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Taxing Stone

Standing Stone / Menhir

<b>Taxing Stone</b>Posted by markj99Image © markj99
Nearest Town:Stranraer (11km S)
OS Ref (GB):   NX06237096 / Sheet: 76
Latitude:54° 59' 42.9" N
Longitude:   5° 1' 46.43" W

Added by Rhiannon

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<b>Taxing Stone</b>Posted by markj99 <b>Taxing Stone</b>Posted by markj99 <b>Taxing Stone</b>Posted by markj99


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While there is good parking and a loo at the car park mentioned, the single track road up is actually public as far as the cattle grid (about half way) and there is a pull-in there for one car at least and another spot just before that. Not many passing places though. So, if you are lucky you can avoid the worst of a reasonably steep 1.25 mile walk uphill. Whatever, it is certainly worth the effort to view this important stone, the remains of the WWII anti-air craft battery and the great views. new abbey Posted by new abbey
1st July 2019ce

Visited 27.10.18

The Taxing Stone is on the Stranraer Coastal Path from Stranraer to Glenapp. There are parking spaces available on the outskirts of Cairnryan before the ferry terminal. Follow the SCP signs uphill to Little Laight farm for approximately 1 mile. On the top of the hill there is a WWII gun battery. The Taxing Stone is sited on the path at the battery entrance. As previously noted there is some graffiti on the face of the stone.
Posted by markj99
28th March 2019ce


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[In the year 737] King Ceolwulf resigned his crown to his cousin Eadbert, to end his days as a monk of Lindisfarne. During Eadbert's reign, Galloway was invaded by a Celtic pretender, Alpyn, son of Echach. The Galwegians rose against him en masse. He conquered the greater part of the country, till he was confronted by Innrechtach, a native chief, near Kelton on the Dee. Here he was completely routed and forced to fly. his retreat was, hoever, carried out in an orderly manner, till, as he was in the act of leaving the province, fording a stream at the entrance of Glen-App, in the midst of his bodyguard, a single man sprang upon him and struck him lifeless from his charger. The stone which marks his sepulture still preserves his name. From time immemorial it has been named in charters as a landmark-- Laight-Alpyn. The pillar-stone itself is the "Laight," whilst Alpyn is still recognisable in the name of the beautiful glen, near which he fell.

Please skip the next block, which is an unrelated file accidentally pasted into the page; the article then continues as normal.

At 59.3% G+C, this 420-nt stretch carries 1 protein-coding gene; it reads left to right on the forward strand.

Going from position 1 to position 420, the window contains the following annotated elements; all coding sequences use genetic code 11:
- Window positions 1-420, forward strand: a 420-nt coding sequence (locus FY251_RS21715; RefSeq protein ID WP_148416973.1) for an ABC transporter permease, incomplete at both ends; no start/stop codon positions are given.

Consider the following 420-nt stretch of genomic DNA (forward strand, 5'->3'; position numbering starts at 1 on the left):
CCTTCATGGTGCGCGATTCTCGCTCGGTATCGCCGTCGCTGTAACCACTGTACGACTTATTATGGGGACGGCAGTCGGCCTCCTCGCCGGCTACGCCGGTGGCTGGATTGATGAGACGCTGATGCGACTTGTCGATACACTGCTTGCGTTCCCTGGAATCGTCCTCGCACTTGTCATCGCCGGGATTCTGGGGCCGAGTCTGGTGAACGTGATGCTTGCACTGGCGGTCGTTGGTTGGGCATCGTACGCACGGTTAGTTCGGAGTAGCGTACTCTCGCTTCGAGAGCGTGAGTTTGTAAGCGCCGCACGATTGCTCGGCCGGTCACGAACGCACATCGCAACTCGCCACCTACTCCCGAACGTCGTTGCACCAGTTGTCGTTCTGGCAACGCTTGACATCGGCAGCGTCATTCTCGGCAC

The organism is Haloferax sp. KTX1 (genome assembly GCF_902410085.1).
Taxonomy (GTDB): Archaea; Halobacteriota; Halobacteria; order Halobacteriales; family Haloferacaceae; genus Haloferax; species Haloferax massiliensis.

The name of Laicht Alpyn really belongs to the farms of Meikle and Little Laicht, on the easter shore of Loch Ryan... On the very line of separation between the two counties is a large upright pillar-stone to which the name of Laicht-Alpin, the monument or grave of Alpin, is actually appropriated.
Much of this seems to be taken from Skene's 'Chronicle of Picts and Scots' and is pulled together in 'The Hereditary Sheriffs of Galloway' by Andrew Agnew (1893).

It's a bit fluffy because the entrance to Glen App is definitely a mile or two further north. But maybe that doesn't matter.
Rhiannon Posted by Rhiannon
5th March 2012ce
Edited 5th March 2012ce


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Canmore ID 60864

The Taxing Stone
Posted by markj99
12th September 2020ce


M Campbell has taken a photo of the stone for Geograph - it shows the fancy graffiti towards its foot.
Rhiannon Posted by Rhiannon
5th March 2012ce
Edited 5th March 2012ce